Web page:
I was confused by the idea that I think when you write a serverless function--like you, Dave, when you write one of those functions, put it in a folder, and deploy it--it's deployed to one zone.
Dave: One zone.
Chris: It's deployed to, like, Iowa or something.
Dave: AWS East.
Chris: Yeah, but Lambda does have other services too. It's not a uniquely Amazon thing. Edge versions of their serverless functions, they're just more expensive.
Dave: Hmm. Okay.
Chris: You have to decide, can I ship it to everywhere or not? Is it worth it? Is it cost-effective to do that?
Dave: Yeah. Yeah.
Chris: Eventually, there'll be a pretty clear mental chart of what you pick and when.
Dave: Yeah, that's hard for me, too, because you're like, "I'm just building the thing," but then you're like, "Wait a minute. I have to decide where it runs, too, like this eight lines of Node. Where does it run?" That's a lot of mental overhead for right now.
Chris: It sure it. Yet another thing that's cool that it opened the door to front-end developers, but I don't know how to think about that stuff. I don't know how to price it all out and know how it affects performance. I just don't think about it at all. I'd like to not have to, and I think that's where it's kind of going. Watching AWS for a decade, they are amazing. Other companies are, too, but I really think this exemplifies AWS. They're constantly making it better.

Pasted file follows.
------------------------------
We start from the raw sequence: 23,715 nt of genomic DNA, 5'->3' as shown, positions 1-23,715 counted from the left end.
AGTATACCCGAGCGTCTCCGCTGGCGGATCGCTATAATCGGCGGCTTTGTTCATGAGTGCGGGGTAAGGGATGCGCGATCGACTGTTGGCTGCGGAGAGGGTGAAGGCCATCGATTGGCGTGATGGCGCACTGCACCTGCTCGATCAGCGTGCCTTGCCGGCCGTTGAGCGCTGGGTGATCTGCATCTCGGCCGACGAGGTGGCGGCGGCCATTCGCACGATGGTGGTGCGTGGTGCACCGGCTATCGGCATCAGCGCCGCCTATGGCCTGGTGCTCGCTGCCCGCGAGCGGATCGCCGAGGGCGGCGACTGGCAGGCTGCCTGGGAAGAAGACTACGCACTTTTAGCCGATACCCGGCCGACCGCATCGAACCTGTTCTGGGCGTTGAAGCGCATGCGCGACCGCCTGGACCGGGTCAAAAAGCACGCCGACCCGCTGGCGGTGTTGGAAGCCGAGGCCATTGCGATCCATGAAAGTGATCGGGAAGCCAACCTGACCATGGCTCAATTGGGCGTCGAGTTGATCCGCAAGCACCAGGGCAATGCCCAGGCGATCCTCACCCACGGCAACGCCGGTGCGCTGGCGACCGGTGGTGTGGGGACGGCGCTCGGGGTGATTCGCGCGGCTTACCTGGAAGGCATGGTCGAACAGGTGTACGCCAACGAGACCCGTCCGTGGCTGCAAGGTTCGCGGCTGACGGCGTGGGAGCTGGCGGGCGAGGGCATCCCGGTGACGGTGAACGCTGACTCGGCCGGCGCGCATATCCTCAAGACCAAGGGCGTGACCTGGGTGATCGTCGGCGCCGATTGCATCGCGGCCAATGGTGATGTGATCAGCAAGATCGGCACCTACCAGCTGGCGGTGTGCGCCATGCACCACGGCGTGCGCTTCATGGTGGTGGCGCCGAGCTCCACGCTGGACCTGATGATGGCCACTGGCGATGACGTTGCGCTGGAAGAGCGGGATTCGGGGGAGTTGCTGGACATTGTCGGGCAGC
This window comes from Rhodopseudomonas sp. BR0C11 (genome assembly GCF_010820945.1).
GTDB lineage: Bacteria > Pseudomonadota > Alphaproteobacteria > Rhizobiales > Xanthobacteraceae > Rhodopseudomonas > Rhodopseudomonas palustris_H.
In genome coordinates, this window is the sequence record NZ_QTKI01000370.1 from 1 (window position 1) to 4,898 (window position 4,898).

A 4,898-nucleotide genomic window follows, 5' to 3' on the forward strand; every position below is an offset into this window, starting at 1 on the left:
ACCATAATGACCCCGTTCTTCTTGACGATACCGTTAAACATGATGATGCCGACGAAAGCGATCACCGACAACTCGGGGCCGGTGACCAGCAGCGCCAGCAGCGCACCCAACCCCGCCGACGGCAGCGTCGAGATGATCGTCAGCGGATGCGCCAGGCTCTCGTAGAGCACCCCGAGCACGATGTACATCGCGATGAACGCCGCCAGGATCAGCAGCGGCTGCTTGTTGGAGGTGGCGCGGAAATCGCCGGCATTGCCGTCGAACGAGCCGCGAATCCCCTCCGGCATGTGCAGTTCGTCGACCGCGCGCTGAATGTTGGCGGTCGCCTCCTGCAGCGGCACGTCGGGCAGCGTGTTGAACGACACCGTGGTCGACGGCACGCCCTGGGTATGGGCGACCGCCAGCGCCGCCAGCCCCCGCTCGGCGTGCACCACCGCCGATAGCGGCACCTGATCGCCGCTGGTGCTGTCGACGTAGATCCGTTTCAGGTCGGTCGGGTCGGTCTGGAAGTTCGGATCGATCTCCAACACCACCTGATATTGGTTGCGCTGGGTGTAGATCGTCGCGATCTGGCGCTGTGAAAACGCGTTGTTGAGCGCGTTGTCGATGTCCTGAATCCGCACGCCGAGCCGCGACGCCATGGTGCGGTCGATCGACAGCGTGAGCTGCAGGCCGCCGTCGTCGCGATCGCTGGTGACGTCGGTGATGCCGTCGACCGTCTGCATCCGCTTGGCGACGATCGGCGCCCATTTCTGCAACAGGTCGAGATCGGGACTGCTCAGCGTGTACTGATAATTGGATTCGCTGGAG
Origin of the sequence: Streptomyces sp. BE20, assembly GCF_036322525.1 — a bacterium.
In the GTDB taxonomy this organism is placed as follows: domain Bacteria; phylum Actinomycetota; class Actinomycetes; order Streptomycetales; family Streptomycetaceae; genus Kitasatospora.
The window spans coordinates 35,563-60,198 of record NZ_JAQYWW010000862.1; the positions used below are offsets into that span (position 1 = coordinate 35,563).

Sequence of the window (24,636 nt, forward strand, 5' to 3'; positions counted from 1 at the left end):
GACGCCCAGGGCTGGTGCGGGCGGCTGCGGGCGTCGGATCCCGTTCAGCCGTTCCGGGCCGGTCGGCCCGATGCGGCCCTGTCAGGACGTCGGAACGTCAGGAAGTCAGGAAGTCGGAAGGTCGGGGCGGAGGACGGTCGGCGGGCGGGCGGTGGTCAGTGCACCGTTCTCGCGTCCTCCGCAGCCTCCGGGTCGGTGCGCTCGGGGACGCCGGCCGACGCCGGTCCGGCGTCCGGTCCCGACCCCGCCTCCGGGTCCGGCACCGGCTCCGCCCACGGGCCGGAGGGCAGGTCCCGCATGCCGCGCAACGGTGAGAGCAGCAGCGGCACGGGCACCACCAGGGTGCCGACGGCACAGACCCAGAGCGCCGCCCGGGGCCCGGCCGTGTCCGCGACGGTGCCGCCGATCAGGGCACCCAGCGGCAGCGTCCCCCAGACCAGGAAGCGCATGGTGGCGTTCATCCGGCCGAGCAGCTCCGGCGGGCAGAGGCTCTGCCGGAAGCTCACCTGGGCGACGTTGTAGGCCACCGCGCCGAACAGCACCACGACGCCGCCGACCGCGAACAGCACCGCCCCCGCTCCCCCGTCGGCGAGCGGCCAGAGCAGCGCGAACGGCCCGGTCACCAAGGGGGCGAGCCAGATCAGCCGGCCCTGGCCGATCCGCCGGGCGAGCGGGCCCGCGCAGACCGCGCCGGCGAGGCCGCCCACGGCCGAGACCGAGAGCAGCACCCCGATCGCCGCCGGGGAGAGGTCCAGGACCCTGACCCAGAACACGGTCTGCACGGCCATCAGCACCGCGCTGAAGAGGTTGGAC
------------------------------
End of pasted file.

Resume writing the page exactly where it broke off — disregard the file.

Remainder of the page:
Chris: Significantly better and releasing the betterness and telling you. Oftentimes, It's better and cheaper. They're just like, "Here you go. We just shipped it. It's now better and cheaper." It's very easy to map out, look, and be like, "Holy crap. That's just way better than it used to be. Thanks. Thanks."
You know I didn't even have to write anything to make it better. It seems like if that's been the case for so long now, what else is going to get better? Well, probably the global CDN stuff. Maybe we'll get to a point where you don't have to ask Amazon to please run my Lambdas in multiple zones or all zones. It'll just do that.
Dave: Mm-hmm. Yeah. Yeah, that's--
Chris: Pretty cool.
Dave: Yeah. I'm curious where that goes. Brian LaRue, who you mentioned earlier from Begin, he follows all this stuff. It's interesting when he's at these AWS conferences, he's just like, "Oh, wow. They just made that faster." [Laughter] Every story is like, "Yeah, it's serverless, but it's like the cold start went down," or whatever.
Chris: Yeah, exactly. The CPUs it run on went ARM, so they're better for these things, or who knows what.
Dave: Yeah. Yeah, totally, and so I'm like, oh, speaking of, I think the Apple thing is happening. [Laughter] It's a lot of overhead. It's getting to be a lot of overhead, but it is very interesting what gains you can make.
What would you do if you did a fetch request on the Edge handler? Would you just pass it back in a header or something?
Chris: The data of it?
Dave: Yeah. Would you--?
Chris: I would try to manipulate the HTML right there.
Dave: Drop a script tag at the bottom or something?
Chris: Well, maybe.
Dave: Or the head?
Dave: Yeah. Yeah.
Chris: That's probably fine, but if you can just do the work at the cloud, do the work elsewhere.